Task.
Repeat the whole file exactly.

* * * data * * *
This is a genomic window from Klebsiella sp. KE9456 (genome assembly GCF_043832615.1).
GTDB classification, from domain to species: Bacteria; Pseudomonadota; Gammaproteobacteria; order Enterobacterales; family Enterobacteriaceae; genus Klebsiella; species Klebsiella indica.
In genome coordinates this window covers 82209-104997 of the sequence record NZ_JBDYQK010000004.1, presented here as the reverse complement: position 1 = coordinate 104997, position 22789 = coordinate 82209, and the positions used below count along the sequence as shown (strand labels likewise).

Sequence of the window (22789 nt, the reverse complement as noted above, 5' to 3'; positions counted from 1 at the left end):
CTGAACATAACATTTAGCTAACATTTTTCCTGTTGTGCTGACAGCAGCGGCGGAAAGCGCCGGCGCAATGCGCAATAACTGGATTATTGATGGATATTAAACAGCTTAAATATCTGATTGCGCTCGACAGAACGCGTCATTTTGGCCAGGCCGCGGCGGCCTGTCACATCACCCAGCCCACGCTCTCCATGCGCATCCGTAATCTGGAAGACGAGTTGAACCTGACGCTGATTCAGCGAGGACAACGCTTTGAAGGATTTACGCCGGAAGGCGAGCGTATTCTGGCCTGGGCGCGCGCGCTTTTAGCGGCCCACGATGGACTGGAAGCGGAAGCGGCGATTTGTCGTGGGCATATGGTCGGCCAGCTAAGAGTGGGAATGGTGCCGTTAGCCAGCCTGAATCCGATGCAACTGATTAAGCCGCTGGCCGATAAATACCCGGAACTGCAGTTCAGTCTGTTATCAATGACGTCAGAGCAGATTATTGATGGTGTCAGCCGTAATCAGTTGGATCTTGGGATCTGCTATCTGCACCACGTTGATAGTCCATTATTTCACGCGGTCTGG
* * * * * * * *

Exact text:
This is a genomic window from Klebsiella sp. KE9456 (genome assembly GCF_043832615.1).
GTDB classification, from domain to species: Bacteria; Pseudomonadota; Gammaproteobacteria; order Enterobacterales; family Enterobacteriaceae; genus Klebsiella; species Klebsiella indica.
In genome coordinates this window covers 82209-104997 of the sequence record NZ_JBDYQK010000004.1, presented here as the reverse complement: position 1 = coordinate 104997, position 22789 = coordinate 82209, and the positions used below count along the sequence as shown (strand labels likewise).

Sequence of the window (22789 nt, the reverse complement as noted above, 5' to 3'; positions counted from 1 at the left end):
CTGAACATAACATTTAGCTAACATTTTTCCTGTTGTGCTGACAGCAGCGGCGGAAAGCGCCGGCGCAATGCGCAATAACTGGATTATTGATGGATATTAAACAGCTTAAATATCTGATTGCGCTCGACAGAACGCGTCATTTTGGCCAGGCCGCGGCGGCCTGTCACATCACCCAGCCCACGCTCTCCATGCGCATCCGTAATCTGGAAGACGAGTTGAACCTGACGCTGATTCAGCGAGGACAACGCTTTGAAGGATTTACGCCGGAAGGCGAGCGTATTCTGGCCTGGGCGCGCGCGCTTTTAGCGGCCCACGATGGACTGGAAGCGGAAGCGGCGATTTGTCGTGGGCATATGGTCGGCCAGCTAAGAGTGGGAATGGTGCCGTTAGCCAGCCTGAATCCGATGCAACTGATTAAGCCGCTGGCCGATAAATACCCGGAACTGCAGTTCAGTCTGTTATCAATGACGTCAGAGCAGATTATTGATGGTGTCAGCCGTAATCAGTTGGATCTTGGGATCTGCTATCTGCACCACGTTGATAGTCCATTATTTCACGCGGTCTGG